Kyoto

Kyoto

We hopped  on a shinkansen and made our way to Kyoto, the second leg of our May trip. we settled in a smaller hotel and experienced a city sans the overwhelming urbanity of Tokyo. We had a more relaxed pace during our time there, we opted to just randomly discover stores and restaurants in our immediate neighborhood. The kids even managed to play in a tiny city playground with locals.

We used Kyoto as a jump-off point for a series of day trips to the Osaka Aquarium and the Arashiyama Bamboo forest. We mostly did touristy stuff but even those things were fun enough, after all, we were there for the kids.

Kyoto is probably more representative of Japan. It’s quieter, full of people just minding their own business.

Osaka

Osaka

I had a different reason for visiting Osaka in December so it was just me and my wife this time around. Osaka is still distinctly Japanese, maybe with a little bit more liveliness in the air. It feels different from Tokyo, it’s just a bit hard to pin down why . Still, we enjoyed the sheer density of the place . The food scene is definitely more vibrant and our appetites pretty much guided us around the city.

Running

It may not have been as great as the previous year but I was still obsessively consistent. In 2019, I ran a total of 2,309 kilometers spread over 224 runs. I ran more indoors, on a treadmill, thanks to a lack of proper outdoor running options in Makati (good thing I can run down south on weekends). Burned through a lot of shoes as well, retiring my trusty long run Mizunos for a new pair (that turned out  better), cursed Nike for making narrower shoes, resulting in a nasty callus that requires a pedicure every six weeks, and rekindled my relationship with Asics.

First trail.

I’m slower now. I would say by a lot. Easy runs in New York meant running an 8:45 minute mile, now it’s more of a 10:15. But that’s okay. I’m not too bothered.

Coming from the running wanderlust I gained from Chicago in 2018, I ran the China Coast Half Marathon in January and it proved to be one of the toughest 21Ks I’ve ever encountered. As someone used to running flat indoors, the course’s 418m elevation defeated me towards the end.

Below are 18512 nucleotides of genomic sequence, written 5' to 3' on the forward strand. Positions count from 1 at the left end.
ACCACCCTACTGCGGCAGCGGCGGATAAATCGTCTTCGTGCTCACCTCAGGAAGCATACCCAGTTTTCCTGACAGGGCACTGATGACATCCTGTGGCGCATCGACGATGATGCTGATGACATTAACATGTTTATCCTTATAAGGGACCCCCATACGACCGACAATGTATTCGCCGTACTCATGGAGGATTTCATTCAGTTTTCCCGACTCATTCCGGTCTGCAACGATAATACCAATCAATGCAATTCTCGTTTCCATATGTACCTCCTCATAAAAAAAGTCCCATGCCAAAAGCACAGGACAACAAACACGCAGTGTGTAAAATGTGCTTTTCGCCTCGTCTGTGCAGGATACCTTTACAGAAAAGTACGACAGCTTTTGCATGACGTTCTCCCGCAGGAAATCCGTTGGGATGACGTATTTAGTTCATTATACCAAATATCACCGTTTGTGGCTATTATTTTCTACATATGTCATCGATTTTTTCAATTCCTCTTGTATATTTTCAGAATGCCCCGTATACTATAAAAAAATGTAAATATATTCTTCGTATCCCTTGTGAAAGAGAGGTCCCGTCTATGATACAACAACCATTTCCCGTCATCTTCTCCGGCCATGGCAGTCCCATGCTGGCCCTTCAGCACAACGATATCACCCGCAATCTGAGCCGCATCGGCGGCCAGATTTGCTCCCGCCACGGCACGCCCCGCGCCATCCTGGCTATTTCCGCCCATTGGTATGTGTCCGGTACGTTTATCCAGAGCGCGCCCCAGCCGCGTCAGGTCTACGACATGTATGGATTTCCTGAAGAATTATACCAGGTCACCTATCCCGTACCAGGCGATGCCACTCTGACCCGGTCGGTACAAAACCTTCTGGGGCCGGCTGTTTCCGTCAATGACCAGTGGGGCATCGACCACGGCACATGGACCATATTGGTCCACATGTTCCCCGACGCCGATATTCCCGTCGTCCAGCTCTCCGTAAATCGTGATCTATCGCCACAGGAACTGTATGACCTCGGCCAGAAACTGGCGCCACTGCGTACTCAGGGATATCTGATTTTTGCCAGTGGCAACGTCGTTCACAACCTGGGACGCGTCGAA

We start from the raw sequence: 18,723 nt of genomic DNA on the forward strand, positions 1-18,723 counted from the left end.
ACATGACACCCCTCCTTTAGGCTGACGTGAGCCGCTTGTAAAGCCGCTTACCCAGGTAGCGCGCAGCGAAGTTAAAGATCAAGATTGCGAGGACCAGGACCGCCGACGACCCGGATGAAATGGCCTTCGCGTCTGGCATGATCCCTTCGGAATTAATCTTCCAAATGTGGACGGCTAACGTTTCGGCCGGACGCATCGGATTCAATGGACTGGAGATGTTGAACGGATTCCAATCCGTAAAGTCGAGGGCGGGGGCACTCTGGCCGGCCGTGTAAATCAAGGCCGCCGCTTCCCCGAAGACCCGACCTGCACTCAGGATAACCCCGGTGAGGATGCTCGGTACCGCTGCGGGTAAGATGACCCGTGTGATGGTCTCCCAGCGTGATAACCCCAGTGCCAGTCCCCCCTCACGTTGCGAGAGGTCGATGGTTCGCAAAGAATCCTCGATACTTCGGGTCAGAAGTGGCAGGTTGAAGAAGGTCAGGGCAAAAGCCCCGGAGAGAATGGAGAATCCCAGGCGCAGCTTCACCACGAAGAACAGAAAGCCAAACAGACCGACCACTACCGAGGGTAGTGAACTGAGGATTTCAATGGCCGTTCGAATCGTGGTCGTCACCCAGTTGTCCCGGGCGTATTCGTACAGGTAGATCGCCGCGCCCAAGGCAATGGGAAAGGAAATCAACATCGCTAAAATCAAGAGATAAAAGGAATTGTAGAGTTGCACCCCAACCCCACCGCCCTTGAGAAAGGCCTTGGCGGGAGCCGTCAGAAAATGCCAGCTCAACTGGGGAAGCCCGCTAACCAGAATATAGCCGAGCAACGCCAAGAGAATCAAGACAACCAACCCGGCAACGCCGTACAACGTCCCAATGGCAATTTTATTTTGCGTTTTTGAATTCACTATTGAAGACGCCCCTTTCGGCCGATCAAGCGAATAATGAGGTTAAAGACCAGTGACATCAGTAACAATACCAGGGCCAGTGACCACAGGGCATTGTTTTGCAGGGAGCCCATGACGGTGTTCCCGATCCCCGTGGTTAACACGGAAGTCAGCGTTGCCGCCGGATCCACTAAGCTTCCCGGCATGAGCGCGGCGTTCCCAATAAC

China Coast Marathon.

It was a fun race though. The view from the top was great. Dodging taxi cabs from time to time was weird but kinda added some quirk to the race. It also marked my second half marathon in Hong Kong (the first one was way back in 2010 and  gave me a pretty solid reason to train early in the year.

My official time was 2:00:14. I was happy with it, given the elevation.

After a strong-ish start to the year, I settled into my running routine—- typically 4-5 runs a week, covering 40-42kilometers. I’ve run under the scorching heat frequently enough to know this is not for me. This also meant sacrificing a big chunk of my sleep to wake up between 4-5AM just to avoid 8AM scorchers. Same yearly mileage goal, different ways of tackling it.

Going for a quick run during a holiday has its perks. Not only do you get to see more of the city, you get to offset excess calories from all that eating. I ran in parks, on hotel treadmills (they count), around castles and palace grounds.

Great view.

I was still yearning to run a marathon. I felt I was in good running shape after the 2018 season. I originally signed up for the Porto Marathon in November but skipped that in favor of something else. Osaka was the more attractive option for me, given its proximity. Also, I didn’t get in any majors in 2019, thanks to my luck with lotteries.

I’m so glad I chose Osaka though. I was already smitten with Japan after our trip last May and  I wanted to see more of the country.

The 12-week training period is the marathon itself. It was a pretty difficult training session for me. Opting to do my speed runs on the treadmill. I trained with the standard McMillan Running program made available to Strava Summit subscribers. Since it worked so well for me in Chicago, I didn’t see any reason why it wouldn’t a second time.

Running like it’s 2009 with Coach Roel. Who’s now based in Davao.